THE CAIN SAGA by Kaori Yuki
Shojo Beat, 5-volume manga series
Having read Kaori Yuki’s Godchild last fall, I felt it only natural that I track down the first half of the Cain Saga. This took a little longer than I anticipated since the five books in this series are no longer available in stores, and I didn’t have the money to simply order them all at once. But I eventually acquired them and gleefully began to read.
What I got wasn’t quite what I had expected. I had imagined that the Cain Saga would expound more on Cain’s childhood. In retrospect, that doesn’t make much sense–Cain could hardly be a Count as a child–but I had convinced myself that it was true. It turns out that you don’t learn any more about that than you learn in Godchild. In fact, the first part of the series isn’t much different from the second at all except for two major points:
- You’re able to read about the death of Cain’s cousin Suzette and the introduction of Jizabel Disraeli
- Kaori Yuki’s drawing style is noticeably different
When I began reading volume one, I wondered if I had the right manga after all. The artwork was so different from the art in Godchild that I was shocked it belonged to the Kaoru Yuki I’ve become familiar with over the years. Over the course of the five books, you see her drawings change and evolve, eventually becoming the art style recognizable from her other major works. I did get used to it gradually (and it made me understand just how long ago she began working on the Cain Saga), and by the final volume it no longer mattered since the characters looked more like their versions from Godchild.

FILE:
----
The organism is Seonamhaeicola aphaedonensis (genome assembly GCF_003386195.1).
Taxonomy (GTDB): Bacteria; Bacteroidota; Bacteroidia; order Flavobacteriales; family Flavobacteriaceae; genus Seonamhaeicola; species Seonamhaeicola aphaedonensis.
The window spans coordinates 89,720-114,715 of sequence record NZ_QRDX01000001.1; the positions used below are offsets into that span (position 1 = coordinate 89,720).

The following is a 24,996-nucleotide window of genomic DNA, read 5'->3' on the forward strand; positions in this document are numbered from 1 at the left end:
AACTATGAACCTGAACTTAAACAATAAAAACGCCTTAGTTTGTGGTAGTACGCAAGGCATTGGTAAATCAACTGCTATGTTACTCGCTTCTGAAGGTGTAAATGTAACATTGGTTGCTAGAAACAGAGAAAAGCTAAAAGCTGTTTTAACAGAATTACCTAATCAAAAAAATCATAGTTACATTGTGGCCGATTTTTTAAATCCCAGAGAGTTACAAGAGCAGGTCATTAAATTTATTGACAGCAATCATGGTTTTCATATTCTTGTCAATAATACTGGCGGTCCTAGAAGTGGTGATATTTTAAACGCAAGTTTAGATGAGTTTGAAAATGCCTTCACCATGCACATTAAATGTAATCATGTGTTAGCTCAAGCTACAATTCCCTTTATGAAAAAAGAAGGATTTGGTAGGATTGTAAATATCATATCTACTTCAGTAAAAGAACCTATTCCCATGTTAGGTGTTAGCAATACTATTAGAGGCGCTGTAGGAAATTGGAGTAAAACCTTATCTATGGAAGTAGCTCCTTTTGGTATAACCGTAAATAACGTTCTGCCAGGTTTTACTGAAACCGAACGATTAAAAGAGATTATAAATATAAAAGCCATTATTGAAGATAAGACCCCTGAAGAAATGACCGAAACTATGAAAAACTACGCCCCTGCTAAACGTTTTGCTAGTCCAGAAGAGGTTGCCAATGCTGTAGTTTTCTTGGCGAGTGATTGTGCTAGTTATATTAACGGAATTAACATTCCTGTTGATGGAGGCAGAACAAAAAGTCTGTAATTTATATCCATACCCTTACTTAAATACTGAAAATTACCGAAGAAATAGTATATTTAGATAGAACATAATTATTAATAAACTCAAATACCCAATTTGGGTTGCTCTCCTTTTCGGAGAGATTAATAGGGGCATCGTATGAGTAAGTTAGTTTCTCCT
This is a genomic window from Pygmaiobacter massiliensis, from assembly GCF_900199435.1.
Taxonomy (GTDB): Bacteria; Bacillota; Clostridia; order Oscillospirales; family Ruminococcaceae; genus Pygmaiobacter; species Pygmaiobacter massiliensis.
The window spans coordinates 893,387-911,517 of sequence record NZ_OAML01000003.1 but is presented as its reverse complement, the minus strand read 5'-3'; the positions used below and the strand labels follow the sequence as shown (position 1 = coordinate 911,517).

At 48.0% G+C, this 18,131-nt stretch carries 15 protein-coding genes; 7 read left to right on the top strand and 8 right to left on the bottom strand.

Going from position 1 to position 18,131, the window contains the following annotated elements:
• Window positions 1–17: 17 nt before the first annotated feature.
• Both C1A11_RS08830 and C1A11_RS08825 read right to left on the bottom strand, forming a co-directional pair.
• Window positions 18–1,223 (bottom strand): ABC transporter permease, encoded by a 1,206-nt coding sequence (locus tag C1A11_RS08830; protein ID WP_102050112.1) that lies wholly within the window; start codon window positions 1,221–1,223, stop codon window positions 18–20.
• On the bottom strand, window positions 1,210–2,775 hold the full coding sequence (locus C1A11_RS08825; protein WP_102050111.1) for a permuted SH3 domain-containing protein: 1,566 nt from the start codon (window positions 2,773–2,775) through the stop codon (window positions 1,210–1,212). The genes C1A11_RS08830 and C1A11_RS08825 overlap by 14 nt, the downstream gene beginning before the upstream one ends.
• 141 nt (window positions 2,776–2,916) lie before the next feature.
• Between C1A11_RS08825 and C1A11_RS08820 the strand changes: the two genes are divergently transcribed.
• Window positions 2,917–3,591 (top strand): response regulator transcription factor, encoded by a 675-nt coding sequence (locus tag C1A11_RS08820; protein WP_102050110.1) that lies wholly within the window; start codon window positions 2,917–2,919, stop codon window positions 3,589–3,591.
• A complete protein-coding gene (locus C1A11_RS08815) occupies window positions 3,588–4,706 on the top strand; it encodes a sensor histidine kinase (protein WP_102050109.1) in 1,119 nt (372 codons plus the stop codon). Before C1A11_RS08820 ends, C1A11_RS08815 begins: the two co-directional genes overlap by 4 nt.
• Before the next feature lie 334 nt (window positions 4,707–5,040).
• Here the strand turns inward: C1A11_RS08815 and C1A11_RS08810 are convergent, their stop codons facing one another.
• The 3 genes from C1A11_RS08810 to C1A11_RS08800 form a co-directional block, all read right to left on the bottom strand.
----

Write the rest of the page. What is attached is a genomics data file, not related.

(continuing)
As for the stories themselves, they were interesting and pretty much what I’ve come to expect from this series. But again, since I had read Godchild first, I already knew all of the core character and plot information. If anything, I had more fun with the dramatic irony, particularly where it concerned Riff. His role in the second half of the series takes an unexpected turn, and reading about him during the earlier portion of the story before those events occur was equal parts sad and amusing.
Overall, I still like this series very much. If you haven’t read any of it so far, I would recommend that you start with the Cain Saga before reading Godchild (though you don’t have to). And, if you’ve already read Godchild and you want to know whether or not you should bother with the Cain Saga, I’ll say that you should certainly read it if you’re a completionist, like me, but it doesn’t really add much to your knowledge of the story.